vert the useful rule of thumb ˜¬rst order di¬erential equations involve one
choice of constant™ into a theorem.
Remark: It is easy to write down di¬erential equations with no solution. For
example, there is no real-valued solution to

(y )2 + y 2 + 1 = 0.

However, it can shown that the existence part of Theorem 12.2.3 continues
to hold, even if we drop condition , provided merely that f is continuous.
The reader may wish to ponder on the utility of an existence theorem in the
absence of a guarantee of uniqueness.
There is no di¬culty in extending the proof of Theorem 12.2.3 to higher
dimensions. In the exercise that follows the norm is the usual Euclidean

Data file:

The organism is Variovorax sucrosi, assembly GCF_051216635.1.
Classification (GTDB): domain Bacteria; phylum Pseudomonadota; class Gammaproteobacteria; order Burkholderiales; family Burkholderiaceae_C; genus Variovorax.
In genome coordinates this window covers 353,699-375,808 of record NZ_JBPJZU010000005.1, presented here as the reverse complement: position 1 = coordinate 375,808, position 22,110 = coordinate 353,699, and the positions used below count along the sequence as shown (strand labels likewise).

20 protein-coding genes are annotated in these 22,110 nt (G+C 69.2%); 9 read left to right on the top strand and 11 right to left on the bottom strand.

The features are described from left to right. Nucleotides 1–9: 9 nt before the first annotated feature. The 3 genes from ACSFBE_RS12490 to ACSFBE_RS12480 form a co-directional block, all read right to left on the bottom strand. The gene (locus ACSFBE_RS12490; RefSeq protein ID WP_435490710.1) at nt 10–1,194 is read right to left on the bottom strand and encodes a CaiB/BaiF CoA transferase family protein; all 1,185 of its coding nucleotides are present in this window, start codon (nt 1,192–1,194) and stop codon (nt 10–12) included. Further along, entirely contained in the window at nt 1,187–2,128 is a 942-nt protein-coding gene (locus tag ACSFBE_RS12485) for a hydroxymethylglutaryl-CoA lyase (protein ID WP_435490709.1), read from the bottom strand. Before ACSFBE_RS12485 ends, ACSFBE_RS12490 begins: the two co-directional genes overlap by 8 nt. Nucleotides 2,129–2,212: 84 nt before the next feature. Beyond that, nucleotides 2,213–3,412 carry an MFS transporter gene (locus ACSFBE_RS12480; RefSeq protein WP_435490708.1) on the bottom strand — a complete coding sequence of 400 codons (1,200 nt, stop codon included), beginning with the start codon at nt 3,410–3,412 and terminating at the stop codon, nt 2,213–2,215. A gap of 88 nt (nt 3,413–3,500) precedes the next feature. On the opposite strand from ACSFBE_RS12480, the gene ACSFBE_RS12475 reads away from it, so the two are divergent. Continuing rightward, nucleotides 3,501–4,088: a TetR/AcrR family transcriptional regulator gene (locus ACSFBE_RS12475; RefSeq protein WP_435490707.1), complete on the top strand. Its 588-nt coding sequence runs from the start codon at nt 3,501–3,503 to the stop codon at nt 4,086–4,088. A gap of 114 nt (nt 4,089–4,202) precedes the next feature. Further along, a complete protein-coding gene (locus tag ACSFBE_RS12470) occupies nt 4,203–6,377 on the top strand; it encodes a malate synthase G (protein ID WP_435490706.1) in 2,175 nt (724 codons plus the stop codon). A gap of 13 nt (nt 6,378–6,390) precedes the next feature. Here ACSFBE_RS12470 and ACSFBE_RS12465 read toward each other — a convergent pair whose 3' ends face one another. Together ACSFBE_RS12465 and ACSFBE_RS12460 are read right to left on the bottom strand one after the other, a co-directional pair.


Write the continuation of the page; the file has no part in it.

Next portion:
norm and y (t) = (y1 (t), y2 (t), . . . , yn (t)).
Exercise 12.2.7. (i) Suppose f : Rn+1 ’ Rn is continuous, t0 ∈ R, y0 ∈ Rn
and δ > 0. Suppose, further, that there exists a K > 0 such that Kδ < 1 and

f (t, u) ’ f (t, v) ¤ K u ’ v

for all t ∈ [t0 ’ δ, t0 + δ]. Then there exists a unique y : [t0 ’ δ, t0 + δ] ’ Rn
which is continuous and satis¬es the condition
t
y(t) = y0 + f (u, y(u)) du
t0

for all t ∈ [t0 ’ δ, t0 + δ].
(ii) With the notation and conditions of (i), y is the unique solution of

y (t) = f (t, y(t)), y(t0 ) = y0 .

on (t0 ’ δ, t0 + δ).
309
Please send corrections however trivial to twk@dpmms.cam.ac.uk

Exercise 12.2.7 is particularly useful because it enables us to deal with
higher order di¬erential equations. To see how the proof below works, observe
that the second order di¬erential equation

y +y =0

can be written as two ¬rst order di¬erential equations